The paving of 20 city streets and installation of 17 curb ramps meeting Americans with Disabilities Act standards were approved by Marietta City Council Thursday, making way for the city's 2012 asphalt paving program.
"The project total is $536,648, which includes $73,400 in local funds, $66,130 from CDBG (Community Development Block Grant), and $397,118 from the Ohio Public Works Commission," said Councilman Denver Abicht, D-at large, and chairman of the streets and transportation committee.
Councilman Michael Mullen, I-at large, noted the lion's share of the funding would come from OPWC.
"This grant has helped stretch our paving budget this year by approximately 75 percent," he said.
Abicht added that three of the streets scheduled for paving this year-Ray, Jackson, and Dean streets-are in extremely poor condition.
Councilman Tom Vukovic, D-4th Ward, also pointed out that the CDBG portion of the funding is being used to help fund the ADA curb ramps.
If you go
Marietta City Council's lands, buildings and parks committee is scheduled to meet at 4 p.m. Tuesday in the second floor conference room at 304 Putnam St.
All committee and council meetings, except executive sessions, are open to the public. For more information, go to the city Web site at mariettaoh.net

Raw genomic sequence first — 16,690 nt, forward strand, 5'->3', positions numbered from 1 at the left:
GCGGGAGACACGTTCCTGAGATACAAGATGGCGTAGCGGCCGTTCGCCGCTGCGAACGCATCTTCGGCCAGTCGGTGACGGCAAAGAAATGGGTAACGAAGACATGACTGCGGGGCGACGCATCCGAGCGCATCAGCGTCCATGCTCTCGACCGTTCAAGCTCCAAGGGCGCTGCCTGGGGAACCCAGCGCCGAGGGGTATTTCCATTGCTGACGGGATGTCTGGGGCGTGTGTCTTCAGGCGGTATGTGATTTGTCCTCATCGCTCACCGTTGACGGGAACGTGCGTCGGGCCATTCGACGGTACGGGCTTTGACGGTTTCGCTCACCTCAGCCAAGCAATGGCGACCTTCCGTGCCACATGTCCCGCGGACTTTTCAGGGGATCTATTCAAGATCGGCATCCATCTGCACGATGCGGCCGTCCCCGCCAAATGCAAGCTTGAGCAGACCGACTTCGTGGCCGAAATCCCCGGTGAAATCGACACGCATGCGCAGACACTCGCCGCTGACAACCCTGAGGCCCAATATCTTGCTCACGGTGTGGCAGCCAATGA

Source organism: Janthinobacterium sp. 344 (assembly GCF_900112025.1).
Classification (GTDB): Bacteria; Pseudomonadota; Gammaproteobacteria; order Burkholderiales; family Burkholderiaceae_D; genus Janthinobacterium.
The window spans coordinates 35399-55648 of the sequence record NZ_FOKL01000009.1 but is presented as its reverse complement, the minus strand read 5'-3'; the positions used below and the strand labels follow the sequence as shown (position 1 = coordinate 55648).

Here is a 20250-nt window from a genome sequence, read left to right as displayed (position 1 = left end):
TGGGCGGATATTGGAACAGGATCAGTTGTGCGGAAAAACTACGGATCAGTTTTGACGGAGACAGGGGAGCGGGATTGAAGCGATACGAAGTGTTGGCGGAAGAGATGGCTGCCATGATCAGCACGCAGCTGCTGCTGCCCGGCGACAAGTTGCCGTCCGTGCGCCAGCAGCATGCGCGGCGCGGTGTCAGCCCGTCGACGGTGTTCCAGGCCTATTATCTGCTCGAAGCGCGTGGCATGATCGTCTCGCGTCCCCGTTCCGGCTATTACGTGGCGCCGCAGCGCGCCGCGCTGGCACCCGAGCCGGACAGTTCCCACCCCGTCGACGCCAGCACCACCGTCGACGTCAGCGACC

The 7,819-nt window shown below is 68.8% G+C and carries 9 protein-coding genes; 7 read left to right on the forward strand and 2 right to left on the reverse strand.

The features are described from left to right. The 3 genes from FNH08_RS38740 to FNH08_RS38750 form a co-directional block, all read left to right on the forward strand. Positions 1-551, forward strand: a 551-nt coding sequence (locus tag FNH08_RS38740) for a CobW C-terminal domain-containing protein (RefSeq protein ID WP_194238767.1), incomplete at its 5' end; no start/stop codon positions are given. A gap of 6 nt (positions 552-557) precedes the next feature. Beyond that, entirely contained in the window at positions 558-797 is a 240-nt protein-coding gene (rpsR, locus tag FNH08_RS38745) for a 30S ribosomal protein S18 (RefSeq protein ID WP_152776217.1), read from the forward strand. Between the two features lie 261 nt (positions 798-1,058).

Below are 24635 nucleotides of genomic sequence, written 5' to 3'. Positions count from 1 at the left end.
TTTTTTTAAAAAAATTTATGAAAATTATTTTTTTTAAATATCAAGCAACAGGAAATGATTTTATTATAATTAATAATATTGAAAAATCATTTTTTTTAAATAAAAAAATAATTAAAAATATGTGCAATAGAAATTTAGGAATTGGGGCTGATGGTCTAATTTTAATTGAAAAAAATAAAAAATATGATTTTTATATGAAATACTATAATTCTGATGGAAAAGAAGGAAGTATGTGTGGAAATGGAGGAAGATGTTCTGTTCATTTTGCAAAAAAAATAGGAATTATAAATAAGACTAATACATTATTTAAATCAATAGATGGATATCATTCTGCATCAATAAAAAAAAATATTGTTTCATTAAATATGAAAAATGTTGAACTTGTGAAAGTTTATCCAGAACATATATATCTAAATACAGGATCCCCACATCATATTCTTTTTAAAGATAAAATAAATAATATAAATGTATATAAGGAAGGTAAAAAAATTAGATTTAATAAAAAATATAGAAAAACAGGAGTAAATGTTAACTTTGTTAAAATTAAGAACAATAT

The paving program is expected to begin in July and be completed by mid-October of this year.
The measure passed on a 6-1 vote, with Councilman Mike McCauley, D-2nd Ward, casting the dissenting vote as only one street in his ward was slated for paving during the 2012 program.
McCauley noted the 2nd Ward has several brick streets that are in need of repair.
In other business Thursday, council members approved $68,888 to purchase two SUV cruisers for the police department from Statewide Ford, Lincoln and Mercury in Vanwert, Ohio.
Council also approved a $4,885 change order to the contract with Double E Electric Construction for finishing materials required for the Harmar boaters access docks being constructed on the west side of the Muskingum River below Fort Street.
Mullen noted that the change order would still bring the project cost in below the $200,000 grant the city was awarded to build the day-use docks by the Ohio Department of Natural Resources.